A Quick Look
In the new year, the book that I was most looking forward to reading was Preaching Romans, edited by Scot McKnight and Joseph Modica. This book boasts an impressive list of contributors: Stephen Westerholm, Scot McKnight, Douglas Campbell, Michael Gorman, Michael Bird, James D.G. Dunn, Fleming Rutledge, William Willimon, Tim Gombis, Richard Hays, and Suzanne Watts Henderson (and more).
There are two unique dimensions of this book—it is not just “another book” on Romans. First, it lays out four approaches to Paul and how one’s reading of Romans would be affected: Lutheran, New Perspective, Apocalyptic, and Participationist. Secondly, the book includes sermons that exemplify preferences for each of these categories. When I think about how academic biblical scholarship can be more accessible and “user-friendly” for pastors and lay-people, the inclusion of sermons is very attractive.
This was a wonderfully enriching and easy read, mostly due to the arrangement of the book and the selection of winsome and engaging writers. Here are some assorted notes:
- Westerholm leads off on the Lutheran approach; as one might guess, there is a large focus on Romans 1-4, but I found his essay very compelling. It is hard to get around the fact that Paul talks a lot about human sin and its consequences, and the need for justification/salvation from God.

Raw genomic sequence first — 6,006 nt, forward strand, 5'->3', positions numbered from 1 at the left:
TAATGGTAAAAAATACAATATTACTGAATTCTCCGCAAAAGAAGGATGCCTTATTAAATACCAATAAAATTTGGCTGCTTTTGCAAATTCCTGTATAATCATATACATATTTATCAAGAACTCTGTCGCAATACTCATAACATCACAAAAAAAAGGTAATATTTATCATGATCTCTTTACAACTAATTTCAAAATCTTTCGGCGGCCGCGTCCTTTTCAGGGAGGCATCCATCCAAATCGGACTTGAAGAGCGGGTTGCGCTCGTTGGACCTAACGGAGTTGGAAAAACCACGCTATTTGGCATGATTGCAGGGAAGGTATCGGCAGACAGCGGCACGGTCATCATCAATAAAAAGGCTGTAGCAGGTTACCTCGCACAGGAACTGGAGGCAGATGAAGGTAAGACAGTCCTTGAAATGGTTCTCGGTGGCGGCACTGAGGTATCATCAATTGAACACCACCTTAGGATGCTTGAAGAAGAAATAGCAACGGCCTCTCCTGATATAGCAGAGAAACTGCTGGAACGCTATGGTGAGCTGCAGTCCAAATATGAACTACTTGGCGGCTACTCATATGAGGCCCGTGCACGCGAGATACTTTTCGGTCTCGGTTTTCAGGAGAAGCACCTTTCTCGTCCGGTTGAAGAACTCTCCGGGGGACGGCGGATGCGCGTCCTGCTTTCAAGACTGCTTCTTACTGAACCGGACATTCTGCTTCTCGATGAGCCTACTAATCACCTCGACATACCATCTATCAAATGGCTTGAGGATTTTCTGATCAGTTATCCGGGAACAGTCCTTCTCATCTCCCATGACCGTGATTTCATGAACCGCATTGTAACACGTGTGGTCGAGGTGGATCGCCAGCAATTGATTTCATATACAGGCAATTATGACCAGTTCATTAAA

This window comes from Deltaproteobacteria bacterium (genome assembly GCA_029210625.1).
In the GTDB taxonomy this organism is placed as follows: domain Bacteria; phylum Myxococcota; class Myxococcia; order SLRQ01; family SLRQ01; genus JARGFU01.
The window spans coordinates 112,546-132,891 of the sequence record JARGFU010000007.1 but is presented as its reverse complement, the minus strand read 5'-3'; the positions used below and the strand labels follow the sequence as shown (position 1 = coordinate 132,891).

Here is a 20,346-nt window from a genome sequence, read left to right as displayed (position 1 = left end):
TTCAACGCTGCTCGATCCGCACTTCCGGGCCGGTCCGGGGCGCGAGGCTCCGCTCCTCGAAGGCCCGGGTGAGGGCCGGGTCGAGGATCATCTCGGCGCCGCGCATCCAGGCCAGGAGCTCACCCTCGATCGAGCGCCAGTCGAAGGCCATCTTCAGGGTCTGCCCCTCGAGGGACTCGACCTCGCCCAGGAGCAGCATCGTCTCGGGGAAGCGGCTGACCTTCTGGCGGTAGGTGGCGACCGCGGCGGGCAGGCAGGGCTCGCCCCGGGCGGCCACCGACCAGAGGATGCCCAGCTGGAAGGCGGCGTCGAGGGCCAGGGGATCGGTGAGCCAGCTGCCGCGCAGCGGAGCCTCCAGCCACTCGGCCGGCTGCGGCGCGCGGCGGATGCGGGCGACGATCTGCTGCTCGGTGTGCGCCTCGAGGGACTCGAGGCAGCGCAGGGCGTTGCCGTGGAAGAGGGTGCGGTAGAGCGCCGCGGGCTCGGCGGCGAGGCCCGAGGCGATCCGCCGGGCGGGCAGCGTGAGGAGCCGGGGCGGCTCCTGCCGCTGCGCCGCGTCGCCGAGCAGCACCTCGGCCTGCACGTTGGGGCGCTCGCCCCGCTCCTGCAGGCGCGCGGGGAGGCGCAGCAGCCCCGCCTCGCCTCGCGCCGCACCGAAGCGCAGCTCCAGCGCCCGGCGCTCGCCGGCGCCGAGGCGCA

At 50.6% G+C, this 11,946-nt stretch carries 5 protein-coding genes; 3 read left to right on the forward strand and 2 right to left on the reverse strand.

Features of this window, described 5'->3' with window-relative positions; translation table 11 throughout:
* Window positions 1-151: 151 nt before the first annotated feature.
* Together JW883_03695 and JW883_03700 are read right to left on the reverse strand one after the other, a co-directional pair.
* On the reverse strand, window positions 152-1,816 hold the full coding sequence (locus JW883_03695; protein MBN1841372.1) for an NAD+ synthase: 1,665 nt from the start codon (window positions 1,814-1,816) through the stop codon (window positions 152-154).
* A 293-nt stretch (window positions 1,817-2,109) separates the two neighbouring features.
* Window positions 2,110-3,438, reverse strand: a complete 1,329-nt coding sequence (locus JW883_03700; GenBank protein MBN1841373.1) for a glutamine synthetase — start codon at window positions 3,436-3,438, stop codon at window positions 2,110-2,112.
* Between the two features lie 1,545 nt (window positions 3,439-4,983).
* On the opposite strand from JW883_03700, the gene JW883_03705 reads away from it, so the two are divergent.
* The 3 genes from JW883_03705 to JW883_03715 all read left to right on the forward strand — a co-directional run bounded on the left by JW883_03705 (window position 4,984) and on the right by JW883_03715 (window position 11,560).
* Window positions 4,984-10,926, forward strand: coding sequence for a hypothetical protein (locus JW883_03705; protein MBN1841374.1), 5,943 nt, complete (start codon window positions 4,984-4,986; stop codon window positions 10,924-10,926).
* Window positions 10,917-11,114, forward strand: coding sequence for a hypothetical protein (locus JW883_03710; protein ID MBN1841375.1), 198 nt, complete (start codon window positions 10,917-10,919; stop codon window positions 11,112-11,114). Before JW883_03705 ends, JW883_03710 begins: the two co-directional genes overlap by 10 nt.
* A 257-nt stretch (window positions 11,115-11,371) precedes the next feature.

- The New Perspective (represented esp. by McKnight and Dunn) puts a strong emphasis on socio-historical context, and rightly so. Romans is not a generic theological essay. McKnight is right to recommend “reading Romans backwards,” and paying careful attention to challenges and problems in the belieiving community in Rome that are end-loaded in Romans 12-16.
- While it is helpful from a heuristic standpoint to have 4 “different views,” it becomes clear that there is some overlap and blurry boundary lines. That is to say, some scholars fit multiple categories. Mike Bird, for example, is deeply sympathetic to old perspectives (hence his categorization in this volume), New Perspective (esp. given his close relationship with NTW), and participation in Christ. Hays is placed in the participation group, but could easily be with the New Perspective OR Apocalyptic!
The conclusion of the book does well to avoid trying to push towards only one approach “winning.” When it comes to Romans—and Paul himself—it is just not that simple. Each view has its merits; what is helpful is making sure we are aware of our hermeneutical blindspots. This is a great academic exercise that benefits the Church, and I hope to see more works like this in the future.